30 November 2023                                 

ESG in business is changing what it means to be successful and that means your business needs to change too. But creating an ESG business strategy is no easy task, especially as it’s a complicated and evolving concept. What is clear is that having an ESG strategy is fast becoming an imperative for all stakeholders. The definition of a stakeholder has also expanded to cover prospective employees, existing workforces and clients, so organisations must meet the expectations of each group when it comes to doing the right thing and conducting business the right way. There is also several existing ESG compliance and reporting requirements that businesses need to be aware of along with complicated ESG regulation – but this is a fluid and complex area. ESG comes with complex challenges, but it also comes with a wealth of opportunities. Organisations that respond to the ESG changes early stand ready to benefit from the new forces shaping decision making.

Generative AI Revolution such as ChatGPT is here to stay so understanding more about the technology and growing our confidence in its power to impact the way we do business is critical. Gartner’s latest tech impact radar suggests that Generative AI will have what it calls “High Mass” impact in 3-6 years. In 2022, it estimated this to be 6-8 years. But in the meantime, some companies are already sitting on the right side of the curve, with use lying in these eight general application areas:
  • Data generation
  • Code generation
  • Text generation
  • Image generation
  • Video generation
  • Audio generation
  • Model generation
  • Avatar generation
The technology is certainly going through the hype cycle, especially while we are all grappling with what the technology is, how it works and establishing its limitations. The consensus is “Trust but Verify” as AI is doing things that experts cannot explain, like inventing case law and rulings that never existed when used by a law firm to build its case. As AI becomes more pervasive, it brings both benefits and challenges that must be effectively addressed. Therefore, it is essential for boards to establish robust frameworks of Governance, Risk, and Compliance (GRC) to ensure responsible and ethical AI practices.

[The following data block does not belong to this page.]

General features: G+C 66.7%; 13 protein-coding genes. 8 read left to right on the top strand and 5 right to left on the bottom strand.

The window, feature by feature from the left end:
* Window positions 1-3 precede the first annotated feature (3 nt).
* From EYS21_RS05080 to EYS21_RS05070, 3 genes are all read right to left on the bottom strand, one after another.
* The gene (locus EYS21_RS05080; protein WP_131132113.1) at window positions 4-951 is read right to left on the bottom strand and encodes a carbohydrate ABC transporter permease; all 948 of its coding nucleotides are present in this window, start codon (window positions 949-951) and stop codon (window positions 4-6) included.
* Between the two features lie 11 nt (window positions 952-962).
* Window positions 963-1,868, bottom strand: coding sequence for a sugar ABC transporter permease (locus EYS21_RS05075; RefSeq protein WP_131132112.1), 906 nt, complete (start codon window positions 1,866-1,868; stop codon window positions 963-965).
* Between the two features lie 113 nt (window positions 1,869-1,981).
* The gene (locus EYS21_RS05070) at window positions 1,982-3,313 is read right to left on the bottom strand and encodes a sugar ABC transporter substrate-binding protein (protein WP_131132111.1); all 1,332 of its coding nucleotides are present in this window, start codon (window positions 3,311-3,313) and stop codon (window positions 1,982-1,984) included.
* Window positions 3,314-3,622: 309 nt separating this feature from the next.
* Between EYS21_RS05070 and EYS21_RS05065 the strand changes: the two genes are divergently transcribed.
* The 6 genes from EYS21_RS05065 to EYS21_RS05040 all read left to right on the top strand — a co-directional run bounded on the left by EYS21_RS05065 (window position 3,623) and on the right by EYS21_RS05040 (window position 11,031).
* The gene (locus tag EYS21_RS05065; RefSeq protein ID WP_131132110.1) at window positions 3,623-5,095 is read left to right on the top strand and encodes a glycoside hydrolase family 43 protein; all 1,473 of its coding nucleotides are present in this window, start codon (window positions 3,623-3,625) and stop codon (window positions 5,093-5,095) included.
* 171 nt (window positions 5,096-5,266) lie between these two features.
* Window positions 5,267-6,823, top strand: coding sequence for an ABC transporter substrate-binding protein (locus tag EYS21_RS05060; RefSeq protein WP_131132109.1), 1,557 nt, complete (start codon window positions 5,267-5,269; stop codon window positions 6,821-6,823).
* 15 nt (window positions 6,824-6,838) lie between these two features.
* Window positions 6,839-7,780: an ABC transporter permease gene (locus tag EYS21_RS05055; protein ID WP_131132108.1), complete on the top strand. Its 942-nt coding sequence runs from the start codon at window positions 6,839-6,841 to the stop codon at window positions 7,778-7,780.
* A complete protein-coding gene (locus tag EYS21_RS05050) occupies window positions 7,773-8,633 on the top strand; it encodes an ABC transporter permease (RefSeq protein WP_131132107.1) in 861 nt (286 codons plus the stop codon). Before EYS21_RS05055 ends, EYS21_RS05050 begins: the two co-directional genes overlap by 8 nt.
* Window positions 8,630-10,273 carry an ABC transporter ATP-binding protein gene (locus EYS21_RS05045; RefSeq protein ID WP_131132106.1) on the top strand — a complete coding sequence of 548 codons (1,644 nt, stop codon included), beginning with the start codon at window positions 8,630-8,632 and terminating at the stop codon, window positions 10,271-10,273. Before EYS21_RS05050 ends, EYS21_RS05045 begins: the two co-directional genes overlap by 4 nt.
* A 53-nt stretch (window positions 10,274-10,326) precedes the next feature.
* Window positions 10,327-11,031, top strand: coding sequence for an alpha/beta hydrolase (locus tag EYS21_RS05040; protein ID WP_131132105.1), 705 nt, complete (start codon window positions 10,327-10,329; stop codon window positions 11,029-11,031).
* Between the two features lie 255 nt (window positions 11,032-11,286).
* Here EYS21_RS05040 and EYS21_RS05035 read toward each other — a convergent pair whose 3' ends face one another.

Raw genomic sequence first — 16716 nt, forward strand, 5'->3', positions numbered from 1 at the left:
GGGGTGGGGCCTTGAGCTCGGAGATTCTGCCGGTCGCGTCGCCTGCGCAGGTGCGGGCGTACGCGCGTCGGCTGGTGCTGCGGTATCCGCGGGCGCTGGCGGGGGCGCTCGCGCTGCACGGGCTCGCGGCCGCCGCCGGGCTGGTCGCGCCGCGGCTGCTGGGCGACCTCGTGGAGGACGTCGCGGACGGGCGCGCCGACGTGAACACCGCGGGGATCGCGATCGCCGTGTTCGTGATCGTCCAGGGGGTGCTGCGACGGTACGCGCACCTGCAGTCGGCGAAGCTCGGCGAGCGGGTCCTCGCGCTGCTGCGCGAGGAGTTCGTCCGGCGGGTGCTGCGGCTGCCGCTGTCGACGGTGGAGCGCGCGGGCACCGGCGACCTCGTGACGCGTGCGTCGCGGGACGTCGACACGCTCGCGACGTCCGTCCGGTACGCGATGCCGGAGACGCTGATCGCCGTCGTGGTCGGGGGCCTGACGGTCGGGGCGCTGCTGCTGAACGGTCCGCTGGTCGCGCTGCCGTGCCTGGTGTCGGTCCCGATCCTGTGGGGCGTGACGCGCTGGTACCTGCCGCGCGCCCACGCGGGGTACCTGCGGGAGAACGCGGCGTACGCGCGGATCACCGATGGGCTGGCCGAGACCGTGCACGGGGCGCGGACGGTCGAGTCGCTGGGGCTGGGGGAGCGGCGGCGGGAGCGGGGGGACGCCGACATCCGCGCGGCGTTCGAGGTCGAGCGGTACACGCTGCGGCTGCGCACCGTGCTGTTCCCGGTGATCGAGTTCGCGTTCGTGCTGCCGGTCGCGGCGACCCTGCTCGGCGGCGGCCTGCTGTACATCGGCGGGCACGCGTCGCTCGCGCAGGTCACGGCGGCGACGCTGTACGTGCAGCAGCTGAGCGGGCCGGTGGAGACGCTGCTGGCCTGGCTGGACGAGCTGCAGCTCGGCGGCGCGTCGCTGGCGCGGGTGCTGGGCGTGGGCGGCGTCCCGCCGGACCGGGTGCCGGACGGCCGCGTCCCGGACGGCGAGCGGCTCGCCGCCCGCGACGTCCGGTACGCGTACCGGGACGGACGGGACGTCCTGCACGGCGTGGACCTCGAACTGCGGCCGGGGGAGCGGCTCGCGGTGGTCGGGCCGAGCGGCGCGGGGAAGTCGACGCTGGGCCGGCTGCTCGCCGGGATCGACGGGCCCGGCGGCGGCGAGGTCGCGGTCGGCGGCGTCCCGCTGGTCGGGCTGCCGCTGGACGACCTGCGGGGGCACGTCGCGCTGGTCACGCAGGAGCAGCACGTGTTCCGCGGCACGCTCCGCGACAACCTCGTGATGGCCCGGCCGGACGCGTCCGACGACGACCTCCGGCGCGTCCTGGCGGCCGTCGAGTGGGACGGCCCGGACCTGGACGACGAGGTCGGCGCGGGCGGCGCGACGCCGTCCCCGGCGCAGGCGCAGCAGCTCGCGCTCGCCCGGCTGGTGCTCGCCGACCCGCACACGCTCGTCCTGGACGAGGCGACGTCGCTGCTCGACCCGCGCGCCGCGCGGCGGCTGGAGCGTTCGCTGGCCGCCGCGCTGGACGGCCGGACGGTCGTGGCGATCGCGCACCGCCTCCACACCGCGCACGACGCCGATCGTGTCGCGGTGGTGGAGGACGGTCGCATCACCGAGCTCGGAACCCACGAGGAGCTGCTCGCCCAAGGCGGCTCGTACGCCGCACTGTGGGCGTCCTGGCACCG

Fraud volume and the cost per dollar of fraud loss, both of which are persistent and growing business risks, are rising. Many businesses are vulnerable to fraud, particularly those that have sales channels exposed to electronic payment portals and systems, account-driven customer bases, complex global supply chains, significant presence in emerging markets, and so on. Having a strong Fraud Prevention Framework for fraud risk management, can provide a catalyst for organisations to strengthen their fraud risk management program activities, particularly the application and enhanced use of data analytics to identify, validate, and monitor the risks of fraud as part of the fraud risk assessment.
Finally, effective risk management has never been so important. Risk processes have always been a vital part of any organisation’s strategy and performance. With the increasingly challenging nature of issues that organisations are facing, there is a growing need for a cohesive and comprehensive approach to risk at all levels. Boards have moved beyond simply overseeing the risk management policies and practices of their organisations. They now need to further consider how business practices are aligned with the organisation’s objectives, values and risk appetite.
Risk management is no longer a static or one-off activity, but a dynamic and ongoing process that requires constant monitoring, evaluation and adaptation. It needs to assess different views of risk and consider how risk operates with each other. Therefore, boards need to ask the right questions when considering risk issues. This is to not only challenge management and the risk function to provide clear and credible answers but also to consider what may be missing from the existing risk profile.